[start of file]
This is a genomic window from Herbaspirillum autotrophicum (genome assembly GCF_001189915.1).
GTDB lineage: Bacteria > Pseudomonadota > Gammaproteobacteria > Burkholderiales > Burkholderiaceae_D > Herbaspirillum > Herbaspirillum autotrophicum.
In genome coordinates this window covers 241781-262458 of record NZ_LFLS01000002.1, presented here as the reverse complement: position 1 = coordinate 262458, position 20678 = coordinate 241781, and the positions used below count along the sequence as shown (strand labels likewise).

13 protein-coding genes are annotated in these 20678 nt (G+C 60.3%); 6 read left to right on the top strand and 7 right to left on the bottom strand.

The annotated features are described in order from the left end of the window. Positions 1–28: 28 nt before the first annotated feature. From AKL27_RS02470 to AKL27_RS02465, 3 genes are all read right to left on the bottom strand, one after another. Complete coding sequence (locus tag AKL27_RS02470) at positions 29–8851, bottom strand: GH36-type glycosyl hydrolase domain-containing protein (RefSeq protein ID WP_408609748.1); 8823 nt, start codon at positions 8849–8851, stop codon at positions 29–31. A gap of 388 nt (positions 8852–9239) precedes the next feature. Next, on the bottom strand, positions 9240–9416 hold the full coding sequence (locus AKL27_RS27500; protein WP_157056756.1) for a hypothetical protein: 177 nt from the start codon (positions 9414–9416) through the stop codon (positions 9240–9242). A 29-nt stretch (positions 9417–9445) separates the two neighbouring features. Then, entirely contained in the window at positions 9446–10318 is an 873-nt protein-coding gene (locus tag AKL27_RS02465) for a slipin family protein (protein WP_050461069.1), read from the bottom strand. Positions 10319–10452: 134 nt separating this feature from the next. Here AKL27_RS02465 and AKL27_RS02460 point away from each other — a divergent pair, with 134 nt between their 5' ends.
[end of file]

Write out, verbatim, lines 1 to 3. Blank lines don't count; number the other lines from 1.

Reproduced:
This is a genomic window from Herbaspirillum autotrophicum (genome assembly GCF_001189915.1).
GTDB lineage: Bacteria > Pseudomonadota > Gammaproteobacteria > Burkholderiales > Burkholderiaceae_D > Herbaspirillum > Herbaspirillum autotrophicum.
In genome coordinates this window covers 241781-262458 of record NZ_LFLS01000002.1, presented here as the reverse complement: position 1 = coordinate 262458, position 20678 = coordinate 241781, and the positions used below count along the sequence as shown (strand labels likewise).